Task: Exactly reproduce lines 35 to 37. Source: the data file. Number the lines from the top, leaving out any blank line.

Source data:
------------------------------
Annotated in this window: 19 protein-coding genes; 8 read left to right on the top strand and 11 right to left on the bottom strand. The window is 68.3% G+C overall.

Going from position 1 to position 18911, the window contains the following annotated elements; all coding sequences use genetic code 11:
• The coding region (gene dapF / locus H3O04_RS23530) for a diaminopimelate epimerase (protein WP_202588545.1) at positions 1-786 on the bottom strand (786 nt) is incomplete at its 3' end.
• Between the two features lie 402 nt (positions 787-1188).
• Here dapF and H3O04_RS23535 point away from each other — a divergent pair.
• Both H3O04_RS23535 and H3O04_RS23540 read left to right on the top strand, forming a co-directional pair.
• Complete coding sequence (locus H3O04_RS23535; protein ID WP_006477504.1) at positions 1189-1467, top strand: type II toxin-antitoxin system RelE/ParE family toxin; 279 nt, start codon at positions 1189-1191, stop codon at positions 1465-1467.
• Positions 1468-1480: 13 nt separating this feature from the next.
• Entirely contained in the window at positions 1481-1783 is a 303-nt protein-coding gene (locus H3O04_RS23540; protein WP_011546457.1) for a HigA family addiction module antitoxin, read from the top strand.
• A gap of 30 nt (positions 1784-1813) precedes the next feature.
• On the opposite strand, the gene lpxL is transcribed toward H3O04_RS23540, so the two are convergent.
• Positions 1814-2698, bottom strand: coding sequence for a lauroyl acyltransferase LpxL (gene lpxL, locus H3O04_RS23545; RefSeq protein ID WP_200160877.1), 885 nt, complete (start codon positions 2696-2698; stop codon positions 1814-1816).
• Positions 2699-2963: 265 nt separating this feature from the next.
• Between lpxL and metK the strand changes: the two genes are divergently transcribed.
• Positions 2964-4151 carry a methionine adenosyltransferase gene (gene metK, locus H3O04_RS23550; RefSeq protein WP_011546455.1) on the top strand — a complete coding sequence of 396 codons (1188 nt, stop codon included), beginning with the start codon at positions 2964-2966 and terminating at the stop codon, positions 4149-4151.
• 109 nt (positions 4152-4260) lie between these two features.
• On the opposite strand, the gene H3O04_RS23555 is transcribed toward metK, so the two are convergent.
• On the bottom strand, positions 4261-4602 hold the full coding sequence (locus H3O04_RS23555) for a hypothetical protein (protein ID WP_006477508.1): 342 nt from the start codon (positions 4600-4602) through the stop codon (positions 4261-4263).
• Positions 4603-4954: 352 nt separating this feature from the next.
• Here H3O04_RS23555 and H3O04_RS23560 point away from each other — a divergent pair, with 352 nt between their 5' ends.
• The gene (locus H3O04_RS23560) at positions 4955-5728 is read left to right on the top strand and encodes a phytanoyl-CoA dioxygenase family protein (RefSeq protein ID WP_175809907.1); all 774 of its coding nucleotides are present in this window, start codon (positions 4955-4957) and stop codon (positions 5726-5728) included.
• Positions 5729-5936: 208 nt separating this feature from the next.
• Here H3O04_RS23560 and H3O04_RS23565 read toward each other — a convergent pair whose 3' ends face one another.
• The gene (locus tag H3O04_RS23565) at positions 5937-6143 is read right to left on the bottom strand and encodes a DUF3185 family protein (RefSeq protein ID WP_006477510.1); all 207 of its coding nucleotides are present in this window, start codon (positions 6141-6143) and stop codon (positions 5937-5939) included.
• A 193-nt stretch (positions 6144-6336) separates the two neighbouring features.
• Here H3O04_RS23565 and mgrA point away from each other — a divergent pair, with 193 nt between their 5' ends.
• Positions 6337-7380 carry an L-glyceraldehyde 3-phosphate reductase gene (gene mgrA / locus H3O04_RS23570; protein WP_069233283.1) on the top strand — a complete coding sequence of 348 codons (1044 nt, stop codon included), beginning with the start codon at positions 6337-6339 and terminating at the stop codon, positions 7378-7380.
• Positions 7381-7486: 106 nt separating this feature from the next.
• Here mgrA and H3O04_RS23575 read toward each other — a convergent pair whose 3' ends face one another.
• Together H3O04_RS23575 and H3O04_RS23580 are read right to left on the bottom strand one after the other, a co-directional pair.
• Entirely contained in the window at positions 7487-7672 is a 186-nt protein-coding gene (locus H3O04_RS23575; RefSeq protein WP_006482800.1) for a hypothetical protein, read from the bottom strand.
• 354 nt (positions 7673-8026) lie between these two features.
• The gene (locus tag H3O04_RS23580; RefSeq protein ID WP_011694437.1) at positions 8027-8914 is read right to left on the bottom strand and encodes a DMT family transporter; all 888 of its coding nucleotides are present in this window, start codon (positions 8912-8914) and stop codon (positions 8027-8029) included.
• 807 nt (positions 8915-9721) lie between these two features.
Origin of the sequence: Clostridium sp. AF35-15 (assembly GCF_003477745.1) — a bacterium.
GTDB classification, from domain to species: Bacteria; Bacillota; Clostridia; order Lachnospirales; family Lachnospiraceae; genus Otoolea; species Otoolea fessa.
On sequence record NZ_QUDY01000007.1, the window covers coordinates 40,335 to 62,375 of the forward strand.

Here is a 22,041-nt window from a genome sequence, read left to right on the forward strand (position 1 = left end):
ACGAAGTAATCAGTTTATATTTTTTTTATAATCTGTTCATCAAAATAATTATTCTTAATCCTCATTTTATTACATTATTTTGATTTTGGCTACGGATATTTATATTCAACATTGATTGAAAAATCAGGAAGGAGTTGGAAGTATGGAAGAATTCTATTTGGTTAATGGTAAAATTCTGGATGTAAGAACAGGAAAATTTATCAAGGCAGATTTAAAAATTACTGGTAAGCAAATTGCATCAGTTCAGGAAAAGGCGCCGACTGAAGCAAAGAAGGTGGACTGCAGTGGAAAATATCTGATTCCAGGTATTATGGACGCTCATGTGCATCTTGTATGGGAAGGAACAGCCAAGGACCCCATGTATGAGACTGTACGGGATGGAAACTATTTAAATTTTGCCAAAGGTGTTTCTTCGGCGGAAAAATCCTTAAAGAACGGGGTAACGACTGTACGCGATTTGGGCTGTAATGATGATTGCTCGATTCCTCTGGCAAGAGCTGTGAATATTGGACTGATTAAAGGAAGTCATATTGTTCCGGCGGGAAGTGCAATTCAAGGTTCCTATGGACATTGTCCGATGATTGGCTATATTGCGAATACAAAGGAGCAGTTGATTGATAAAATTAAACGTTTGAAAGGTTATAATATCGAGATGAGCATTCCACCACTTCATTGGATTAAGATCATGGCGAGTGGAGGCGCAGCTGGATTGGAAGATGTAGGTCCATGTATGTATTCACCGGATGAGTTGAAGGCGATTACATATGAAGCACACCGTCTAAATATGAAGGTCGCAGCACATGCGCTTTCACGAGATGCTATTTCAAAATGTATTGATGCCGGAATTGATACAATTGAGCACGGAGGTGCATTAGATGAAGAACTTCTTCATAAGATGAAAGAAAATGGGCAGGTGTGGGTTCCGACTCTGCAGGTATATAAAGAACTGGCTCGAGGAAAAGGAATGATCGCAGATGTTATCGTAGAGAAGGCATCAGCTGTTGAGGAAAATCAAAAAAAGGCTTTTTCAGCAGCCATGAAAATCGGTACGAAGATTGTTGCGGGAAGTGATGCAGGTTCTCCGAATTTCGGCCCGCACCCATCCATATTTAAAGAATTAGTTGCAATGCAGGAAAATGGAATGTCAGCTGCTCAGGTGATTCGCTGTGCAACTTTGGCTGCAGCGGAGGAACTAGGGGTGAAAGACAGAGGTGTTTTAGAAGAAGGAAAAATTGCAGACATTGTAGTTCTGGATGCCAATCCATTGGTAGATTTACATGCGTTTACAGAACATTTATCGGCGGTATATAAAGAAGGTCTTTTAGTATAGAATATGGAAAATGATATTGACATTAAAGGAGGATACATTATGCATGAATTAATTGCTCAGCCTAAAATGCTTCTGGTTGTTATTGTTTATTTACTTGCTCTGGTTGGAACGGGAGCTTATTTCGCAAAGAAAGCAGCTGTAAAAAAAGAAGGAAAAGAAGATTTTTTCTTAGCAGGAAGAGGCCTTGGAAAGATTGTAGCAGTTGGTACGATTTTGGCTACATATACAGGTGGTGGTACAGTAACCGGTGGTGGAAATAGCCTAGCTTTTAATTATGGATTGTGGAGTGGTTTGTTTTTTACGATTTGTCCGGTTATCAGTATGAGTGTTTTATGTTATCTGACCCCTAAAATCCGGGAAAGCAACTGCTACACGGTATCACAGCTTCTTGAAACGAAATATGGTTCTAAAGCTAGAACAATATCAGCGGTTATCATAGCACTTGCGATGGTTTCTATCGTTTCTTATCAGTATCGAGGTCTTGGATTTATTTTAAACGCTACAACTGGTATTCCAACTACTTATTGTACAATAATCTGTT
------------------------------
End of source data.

Origin of the sequence: Clostridium sp. AF35-15 (assembly GCF_003477745.1) — a bacterium.
GTDB classification, from domain to species: Bacteria; Bacillota; Clostridia; order Lachnospirales; family Lachnospiraceae; genus Otoolea; species Otoolea fessa.
On sequence record NZ_QUDY01000007.1, the window covers coordinates 40,335 to 62,375 of the forward strand.